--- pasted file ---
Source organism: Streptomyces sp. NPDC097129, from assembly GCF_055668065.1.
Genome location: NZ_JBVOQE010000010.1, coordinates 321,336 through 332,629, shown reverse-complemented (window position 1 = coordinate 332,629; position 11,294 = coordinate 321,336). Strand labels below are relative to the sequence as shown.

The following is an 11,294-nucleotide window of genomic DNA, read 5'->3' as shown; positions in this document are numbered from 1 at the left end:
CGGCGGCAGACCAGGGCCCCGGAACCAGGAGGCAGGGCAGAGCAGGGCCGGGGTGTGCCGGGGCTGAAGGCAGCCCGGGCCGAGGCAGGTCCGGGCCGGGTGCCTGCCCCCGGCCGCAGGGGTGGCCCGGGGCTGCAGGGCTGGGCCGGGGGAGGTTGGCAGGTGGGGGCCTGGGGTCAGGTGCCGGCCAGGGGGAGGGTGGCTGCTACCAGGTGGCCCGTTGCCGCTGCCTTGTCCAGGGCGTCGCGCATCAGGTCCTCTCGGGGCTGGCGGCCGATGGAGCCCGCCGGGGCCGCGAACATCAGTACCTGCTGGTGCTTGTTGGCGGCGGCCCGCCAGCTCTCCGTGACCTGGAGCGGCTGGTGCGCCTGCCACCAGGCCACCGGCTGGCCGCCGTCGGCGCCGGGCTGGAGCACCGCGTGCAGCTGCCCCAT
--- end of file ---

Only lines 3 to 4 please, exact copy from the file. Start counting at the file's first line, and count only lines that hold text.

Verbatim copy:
The following is an 11,294-nucleotide window of genomic DNA, read 5'->3' as shown; positions in this document are numbered from 1 at the left end:
CGGCGGCAGACCAGGGCCCCGGAACCAGGAGGCAGGGCAGAGCAGGGCCGGGGTGTGCCGGGGCTGAAGGCAGCCCGGGCCGAGGCAGGTCCGGGCCGGGTGCCTGCCCCCGGCCGCAGGGGTGGCCCGGGGCTGCAGGGCTGGGCCGGGGGAGGTTGGCAGGTGGGGGCCTGGGGTCAGGTGCCGGCCAGGGGGAGGGTGGCTGCTACCAGGTGGCCCGTTGCCGCTGCCTTGTCCAGGGCGTCGCGCATCAGGTCCTCTCGGGGCTGGCGGCCGATGGAGCCCGCCGGGGCCGCGAACATCAGTACCTGCTGGTGCTTGTTGGCGGCGGCCCGCCAGCTCTCCGTGACCTGGAGCGGCTGGTGCGCCTGCCACCAGGCCACCGGCTGGCCGCCGTCGGCGCCGGGCTGGAGCACCGCGTGCAGCTGCCCCAT